Navigating the health of relationships


Even though freshman Madison Ratcliff and Izzy Robledo have been dating for four months, their love is unconditional this Valentines Day. Healthy relationships consist if laughter, love and communication.

Photo by Elza Taurins | Staff Photographer

Alyssa Weinstein

As Valentine’s Day approaches, it is easy to get carried away with the chocolates, flowers and giant teddy bears and forget to evaluate the health and genuine happiness of a relationship.

Counselors in the San Marcos community want students to avoid unhealthy relationships and build strong bonds so they can be as happy as possible.

Most experts will say defining a healthy relationship is not easy and depends on individual people and situations. However, Melissa Rodriguez, director of development and community partnership at the Hays-Caldwell Women’s Shelter, said most healthy relationships have commonalities.

“A healthy relationship is based on trust and mutual respect,” Rodriguez said. “Both partners should feel respected, supported and maintain a level of independence. It can be complicated to define what is and isn’t healthy for someone, so it’s important that each person reflects and openly expresses what they consider to be important values in a relationship.”

Nicholas Rambeau, psychology senior and Men Against Violence president, said factors like negotiation, fairness, economic partnership and shared responsibility are key elements in a successful relationship. Although all these components matter, Rambeau said he believes mutual respect is essential to a healthy relationship.

“Having respect in a healthy relationship includes listening non-judgmentally, being emotionally affirming and understanding and by valuing each others’ opinions,” Rambeau said.

There are many steps couples can take to build a stronger and healthier relationship. Kevin Fall, professional counseling professor, said while spending time together and consistently communicating is important, there are other methods couples can practice to help their relationship thrive.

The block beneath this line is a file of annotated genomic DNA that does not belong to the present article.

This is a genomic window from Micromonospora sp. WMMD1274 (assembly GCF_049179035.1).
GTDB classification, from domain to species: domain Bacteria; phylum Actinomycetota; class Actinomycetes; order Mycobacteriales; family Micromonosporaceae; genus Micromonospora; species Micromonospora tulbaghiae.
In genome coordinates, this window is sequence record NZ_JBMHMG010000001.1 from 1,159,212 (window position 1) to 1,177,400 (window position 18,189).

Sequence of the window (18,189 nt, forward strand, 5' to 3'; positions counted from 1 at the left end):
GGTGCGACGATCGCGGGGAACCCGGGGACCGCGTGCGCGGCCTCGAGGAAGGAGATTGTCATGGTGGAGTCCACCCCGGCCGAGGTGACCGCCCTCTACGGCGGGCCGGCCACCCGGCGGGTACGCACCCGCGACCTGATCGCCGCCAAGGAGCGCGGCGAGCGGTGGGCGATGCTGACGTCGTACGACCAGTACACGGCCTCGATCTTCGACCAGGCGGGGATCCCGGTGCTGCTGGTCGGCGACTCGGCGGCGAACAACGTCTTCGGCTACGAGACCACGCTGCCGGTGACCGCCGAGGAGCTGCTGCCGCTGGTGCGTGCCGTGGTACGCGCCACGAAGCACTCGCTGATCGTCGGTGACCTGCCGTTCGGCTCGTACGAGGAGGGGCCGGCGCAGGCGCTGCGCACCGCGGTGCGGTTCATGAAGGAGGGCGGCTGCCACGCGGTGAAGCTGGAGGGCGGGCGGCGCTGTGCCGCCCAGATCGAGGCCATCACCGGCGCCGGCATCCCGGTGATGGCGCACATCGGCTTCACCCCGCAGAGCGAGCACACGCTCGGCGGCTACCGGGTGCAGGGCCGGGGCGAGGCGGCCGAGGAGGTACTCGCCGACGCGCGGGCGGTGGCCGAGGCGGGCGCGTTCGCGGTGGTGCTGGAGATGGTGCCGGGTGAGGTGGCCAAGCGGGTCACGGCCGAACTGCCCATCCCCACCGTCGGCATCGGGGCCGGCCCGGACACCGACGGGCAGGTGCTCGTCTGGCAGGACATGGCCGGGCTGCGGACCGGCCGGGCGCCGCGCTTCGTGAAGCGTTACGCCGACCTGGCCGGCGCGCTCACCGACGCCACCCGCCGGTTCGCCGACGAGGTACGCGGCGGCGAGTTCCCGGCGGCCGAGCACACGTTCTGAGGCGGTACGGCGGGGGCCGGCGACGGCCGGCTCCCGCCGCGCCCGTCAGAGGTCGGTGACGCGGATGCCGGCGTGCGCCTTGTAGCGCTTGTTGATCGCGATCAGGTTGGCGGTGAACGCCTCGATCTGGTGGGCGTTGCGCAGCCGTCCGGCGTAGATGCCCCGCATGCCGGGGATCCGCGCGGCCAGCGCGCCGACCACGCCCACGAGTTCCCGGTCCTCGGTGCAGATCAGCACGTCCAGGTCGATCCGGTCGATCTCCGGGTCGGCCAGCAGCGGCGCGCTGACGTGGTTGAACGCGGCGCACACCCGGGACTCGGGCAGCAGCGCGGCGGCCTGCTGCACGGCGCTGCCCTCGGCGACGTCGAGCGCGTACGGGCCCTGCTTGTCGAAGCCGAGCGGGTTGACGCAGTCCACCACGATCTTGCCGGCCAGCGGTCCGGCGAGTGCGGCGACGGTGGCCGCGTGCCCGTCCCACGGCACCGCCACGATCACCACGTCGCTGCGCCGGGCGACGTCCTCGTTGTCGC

“When conflict arises, try to find the mutual goal and work together to overcome struggles,” Fall said. “Also, develop an identity that is separate from the relationship identity. This allows new experiences to be brought into the relationship and decreases unhealthy dependency on the relationship.”

Despite efforts to improve a relationship, it can sometimes head in the wrong direction. Paulina Flasch, professional counseling assistant professor, said it can sometimes be difficult to know when a relationship has become unhealthy, but there are some common things to look out for.

“Unhealthy relationships have a dynamic of disrespect, poor boundaries, dishonesty, lack of trust, only spending time with your partner or not spending time with your partner, or an unequal power balance,” Flasch said.

Fall said he would advise couples to approach problems in the relationship as a team with immediacy. If too much time passes without addressing an issue, it can result in more harm than good. However, when efforts to improve the relationship become ineffective, it may need to be re-evaluated.

“If you cannot make any meaningful changes and feel it is stagnating as either a controlling or distant relationship, then make a move to leave and go find a relationship that has a greater probability of getting what you want,” Fall said. “But before you move into another relationship, think about what you want in the next relationship differently and any changes in yourself that might be needed, and focus on that as you move forward.”

There are many resources available at Texas State and in the surrounding area to help you or your partner navigate the complexities of relationships, such as the Texas State Counseling CenterHays-Caldwell Women’s Center and National Domestic Violence Hotline.

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